Now let’s put alcohol back on the shelf replacing the bread. Quitting drinking can be a very similar experience. You just have to stop buying it. You will start to avoid passing by the aisle that you know so well; maybe at first you will abstain from popping down to the pub with your colleagues after work, or with your friends at the weekend; or, you can decide that you are completely fine going there and feel comfortable to just order a different alcohol-free drink from the start. What you choose to do is completely up to you, and whatever your decision is, you are the one who needs to be comfortable with it, you must come first. That would definitely need to be your number one rule. Your gut will have the right answer for you.
So, what makes stopping drinking so hard if it’s so simple? Maybe you should ask yourself “How do I stay stopped?”. That is a far better question.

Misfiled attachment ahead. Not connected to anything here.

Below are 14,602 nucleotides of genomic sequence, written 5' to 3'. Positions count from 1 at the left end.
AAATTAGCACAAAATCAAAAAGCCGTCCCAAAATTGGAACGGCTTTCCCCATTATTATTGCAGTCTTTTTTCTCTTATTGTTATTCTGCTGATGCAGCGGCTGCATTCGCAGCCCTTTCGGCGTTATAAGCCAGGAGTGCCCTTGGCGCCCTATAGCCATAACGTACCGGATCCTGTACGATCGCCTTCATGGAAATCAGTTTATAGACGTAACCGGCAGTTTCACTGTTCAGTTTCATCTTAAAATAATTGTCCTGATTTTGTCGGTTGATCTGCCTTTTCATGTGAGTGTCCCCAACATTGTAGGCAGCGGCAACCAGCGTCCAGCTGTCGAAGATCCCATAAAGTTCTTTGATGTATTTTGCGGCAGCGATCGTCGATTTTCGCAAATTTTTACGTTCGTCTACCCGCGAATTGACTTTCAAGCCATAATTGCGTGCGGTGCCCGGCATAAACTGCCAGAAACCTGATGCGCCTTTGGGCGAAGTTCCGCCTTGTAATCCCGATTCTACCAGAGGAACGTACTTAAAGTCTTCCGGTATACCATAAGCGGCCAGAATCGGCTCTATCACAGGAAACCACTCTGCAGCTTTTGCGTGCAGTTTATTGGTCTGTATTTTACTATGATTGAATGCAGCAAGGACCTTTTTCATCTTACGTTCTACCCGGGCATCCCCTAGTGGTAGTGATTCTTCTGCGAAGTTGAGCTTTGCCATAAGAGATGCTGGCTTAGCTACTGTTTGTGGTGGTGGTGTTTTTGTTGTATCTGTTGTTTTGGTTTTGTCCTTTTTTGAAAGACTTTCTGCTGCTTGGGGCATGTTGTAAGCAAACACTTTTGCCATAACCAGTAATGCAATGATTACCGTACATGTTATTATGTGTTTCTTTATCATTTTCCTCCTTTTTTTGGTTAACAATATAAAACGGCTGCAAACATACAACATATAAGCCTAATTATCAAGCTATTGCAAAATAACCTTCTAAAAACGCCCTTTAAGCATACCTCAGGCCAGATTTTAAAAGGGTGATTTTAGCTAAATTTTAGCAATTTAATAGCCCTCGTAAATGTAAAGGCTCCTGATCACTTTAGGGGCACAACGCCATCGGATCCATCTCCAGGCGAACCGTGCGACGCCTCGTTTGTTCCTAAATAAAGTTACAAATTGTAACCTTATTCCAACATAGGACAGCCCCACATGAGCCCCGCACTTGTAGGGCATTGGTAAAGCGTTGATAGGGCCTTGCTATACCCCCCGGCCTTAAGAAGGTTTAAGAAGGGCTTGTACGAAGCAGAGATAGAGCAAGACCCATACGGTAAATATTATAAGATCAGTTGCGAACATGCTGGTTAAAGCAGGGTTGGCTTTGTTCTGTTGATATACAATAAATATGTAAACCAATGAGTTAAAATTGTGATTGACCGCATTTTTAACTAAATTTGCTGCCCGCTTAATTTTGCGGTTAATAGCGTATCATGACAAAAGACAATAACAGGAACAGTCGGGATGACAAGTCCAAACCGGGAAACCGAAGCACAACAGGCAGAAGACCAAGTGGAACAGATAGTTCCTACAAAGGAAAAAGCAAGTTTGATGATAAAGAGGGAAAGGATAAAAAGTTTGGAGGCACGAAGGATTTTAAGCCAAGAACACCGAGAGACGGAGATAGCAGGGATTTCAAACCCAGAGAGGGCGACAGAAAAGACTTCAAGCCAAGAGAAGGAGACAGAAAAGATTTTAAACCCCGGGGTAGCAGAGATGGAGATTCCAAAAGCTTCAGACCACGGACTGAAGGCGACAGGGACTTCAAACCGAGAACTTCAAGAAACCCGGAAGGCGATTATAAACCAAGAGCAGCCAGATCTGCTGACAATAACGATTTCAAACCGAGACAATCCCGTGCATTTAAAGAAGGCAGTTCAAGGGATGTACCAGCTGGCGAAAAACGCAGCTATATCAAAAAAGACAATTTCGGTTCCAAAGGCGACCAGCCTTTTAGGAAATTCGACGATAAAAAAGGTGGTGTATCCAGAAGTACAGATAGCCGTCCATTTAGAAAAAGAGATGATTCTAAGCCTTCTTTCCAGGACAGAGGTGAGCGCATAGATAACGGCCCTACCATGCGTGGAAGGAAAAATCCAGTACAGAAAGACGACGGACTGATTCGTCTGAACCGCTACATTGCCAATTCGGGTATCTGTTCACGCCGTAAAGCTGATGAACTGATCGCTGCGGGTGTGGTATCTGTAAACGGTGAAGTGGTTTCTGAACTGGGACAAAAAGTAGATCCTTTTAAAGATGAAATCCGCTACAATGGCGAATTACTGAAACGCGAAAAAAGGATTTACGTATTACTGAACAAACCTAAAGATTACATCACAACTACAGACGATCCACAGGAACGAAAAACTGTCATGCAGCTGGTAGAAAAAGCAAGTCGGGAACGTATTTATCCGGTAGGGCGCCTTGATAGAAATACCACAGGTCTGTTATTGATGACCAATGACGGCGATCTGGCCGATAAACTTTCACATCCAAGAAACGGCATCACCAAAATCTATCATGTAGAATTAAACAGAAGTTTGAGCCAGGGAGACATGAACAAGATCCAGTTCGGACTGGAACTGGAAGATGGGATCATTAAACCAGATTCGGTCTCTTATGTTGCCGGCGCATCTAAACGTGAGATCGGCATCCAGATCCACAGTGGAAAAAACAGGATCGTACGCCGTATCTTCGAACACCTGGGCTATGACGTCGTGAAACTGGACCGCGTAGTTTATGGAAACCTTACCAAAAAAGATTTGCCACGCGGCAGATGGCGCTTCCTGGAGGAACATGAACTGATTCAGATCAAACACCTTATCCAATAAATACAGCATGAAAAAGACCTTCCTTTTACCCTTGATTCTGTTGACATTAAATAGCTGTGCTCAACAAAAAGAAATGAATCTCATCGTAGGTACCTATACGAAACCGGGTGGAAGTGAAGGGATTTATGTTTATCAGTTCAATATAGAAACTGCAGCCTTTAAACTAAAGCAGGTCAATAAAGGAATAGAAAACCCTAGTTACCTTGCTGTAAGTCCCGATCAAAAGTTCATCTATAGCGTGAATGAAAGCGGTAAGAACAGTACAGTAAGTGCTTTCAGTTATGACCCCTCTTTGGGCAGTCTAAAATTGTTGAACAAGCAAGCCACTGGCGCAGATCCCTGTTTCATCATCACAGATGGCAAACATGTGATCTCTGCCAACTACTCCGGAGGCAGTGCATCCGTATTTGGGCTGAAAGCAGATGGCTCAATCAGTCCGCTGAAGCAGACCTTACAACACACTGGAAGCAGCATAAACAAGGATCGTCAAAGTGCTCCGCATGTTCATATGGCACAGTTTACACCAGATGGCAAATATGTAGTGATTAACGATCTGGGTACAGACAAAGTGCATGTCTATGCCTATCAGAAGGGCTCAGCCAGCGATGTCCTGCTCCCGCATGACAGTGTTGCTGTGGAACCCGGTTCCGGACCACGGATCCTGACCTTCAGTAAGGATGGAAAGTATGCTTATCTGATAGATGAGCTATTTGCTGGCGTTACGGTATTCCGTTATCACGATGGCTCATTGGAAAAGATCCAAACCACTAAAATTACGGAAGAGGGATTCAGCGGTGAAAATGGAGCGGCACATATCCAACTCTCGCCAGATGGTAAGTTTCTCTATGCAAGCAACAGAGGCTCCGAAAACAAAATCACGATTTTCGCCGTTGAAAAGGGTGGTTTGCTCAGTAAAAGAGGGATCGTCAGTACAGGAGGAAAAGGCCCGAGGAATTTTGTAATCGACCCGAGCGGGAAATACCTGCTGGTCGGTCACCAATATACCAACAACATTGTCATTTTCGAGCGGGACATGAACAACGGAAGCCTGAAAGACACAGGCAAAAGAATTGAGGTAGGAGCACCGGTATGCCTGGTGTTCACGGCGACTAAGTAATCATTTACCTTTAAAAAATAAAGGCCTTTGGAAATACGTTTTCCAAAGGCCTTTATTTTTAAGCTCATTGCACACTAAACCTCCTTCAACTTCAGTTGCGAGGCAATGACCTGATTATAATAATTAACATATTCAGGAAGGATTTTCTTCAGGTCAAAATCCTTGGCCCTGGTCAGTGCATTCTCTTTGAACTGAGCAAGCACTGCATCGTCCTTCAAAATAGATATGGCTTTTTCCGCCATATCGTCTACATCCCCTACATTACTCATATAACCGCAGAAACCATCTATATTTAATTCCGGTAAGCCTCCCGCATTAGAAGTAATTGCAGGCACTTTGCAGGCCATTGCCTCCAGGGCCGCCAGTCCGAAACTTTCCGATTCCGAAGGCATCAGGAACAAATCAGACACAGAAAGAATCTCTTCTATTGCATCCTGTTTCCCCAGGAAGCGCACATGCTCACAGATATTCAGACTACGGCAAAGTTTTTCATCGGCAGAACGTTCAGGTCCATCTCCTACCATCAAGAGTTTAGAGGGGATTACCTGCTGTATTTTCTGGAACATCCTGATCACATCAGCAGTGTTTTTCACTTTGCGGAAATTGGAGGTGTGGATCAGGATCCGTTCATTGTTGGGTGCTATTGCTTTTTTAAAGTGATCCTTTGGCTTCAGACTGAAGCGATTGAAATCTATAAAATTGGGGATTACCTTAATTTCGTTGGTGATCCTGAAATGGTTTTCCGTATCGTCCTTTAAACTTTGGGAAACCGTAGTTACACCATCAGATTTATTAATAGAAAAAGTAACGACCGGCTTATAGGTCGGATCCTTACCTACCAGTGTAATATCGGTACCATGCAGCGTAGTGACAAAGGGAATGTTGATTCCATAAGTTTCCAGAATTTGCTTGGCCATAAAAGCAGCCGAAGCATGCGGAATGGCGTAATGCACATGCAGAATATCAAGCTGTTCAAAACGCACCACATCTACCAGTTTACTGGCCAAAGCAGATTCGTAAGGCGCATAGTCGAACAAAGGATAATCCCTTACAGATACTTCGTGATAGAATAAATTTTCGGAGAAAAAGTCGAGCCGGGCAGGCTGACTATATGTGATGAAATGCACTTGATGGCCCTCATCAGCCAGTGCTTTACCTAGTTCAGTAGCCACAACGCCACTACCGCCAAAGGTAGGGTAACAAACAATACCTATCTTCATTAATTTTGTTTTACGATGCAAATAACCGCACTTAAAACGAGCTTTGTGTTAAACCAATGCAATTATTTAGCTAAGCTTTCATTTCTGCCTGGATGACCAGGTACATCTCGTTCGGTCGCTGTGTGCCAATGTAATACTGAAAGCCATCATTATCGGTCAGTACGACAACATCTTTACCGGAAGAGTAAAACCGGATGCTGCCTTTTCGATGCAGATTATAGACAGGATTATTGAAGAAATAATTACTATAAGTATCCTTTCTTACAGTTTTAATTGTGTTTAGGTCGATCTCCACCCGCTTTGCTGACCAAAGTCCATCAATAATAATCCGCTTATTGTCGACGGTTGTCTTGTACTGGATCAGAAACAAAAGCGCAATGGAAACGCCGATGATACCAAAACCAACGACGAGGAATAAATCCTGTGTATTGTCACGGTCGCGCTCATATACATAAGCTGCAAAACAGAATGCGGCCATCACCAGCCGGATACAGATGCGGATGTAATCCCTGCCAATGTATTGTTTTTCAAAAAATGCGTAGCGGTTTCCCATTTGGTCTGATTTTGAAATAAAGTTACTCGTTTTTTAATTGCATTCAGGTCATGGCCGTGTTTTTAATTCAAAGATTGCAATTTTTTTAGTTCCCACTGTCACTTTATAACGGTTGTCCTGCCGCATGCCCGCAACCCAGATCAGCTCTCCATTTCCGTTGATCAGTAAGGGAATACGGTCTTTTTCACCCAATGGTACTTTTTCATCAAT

The hard thing to do, is not to stop drinking, but how to stay stopped.
How do I stay stopped?
How can I stay stopped for 3 days, 1 week, 3 months, 1 year or forever? The answer is the same. You need to keep doing what you are doing and not drinking, staying alcohol-free, will become a habit. BUT it’s harder, because it needs resolve, focus, persistence and patience, because as time goes by, life happens and we all know how easy it is for resolutions to go down the toilet after the first week. New Year Resolutions anyone?
When it comes to drinking, there are many reasons that make staying stopped difficult, and alcohol being an easy way out for mild or hard uncomfortable feelings, compounded by the fact that is easily available and widely culturally accepted, certainly doesn’t help. Taking all this into consideration in the background, I have found that there are four main things at play that put the spike into the sobriety wheel: the fear of imagining a future without alcohol, the difficulty in breaking an ingrained habit, the individual and very personal emotional attachment we place on alcohol, and, last but not least, the culture and society brainwashing that accepts the normality of alcohol.
Each of these four factors will play differently in people’s life circumstances and will hold a different weight in their lives, and every single one of them will need to be tackled in very personal and individual ways. I promise you that it can be done, and the process might be easier than you even imagined. It was for me.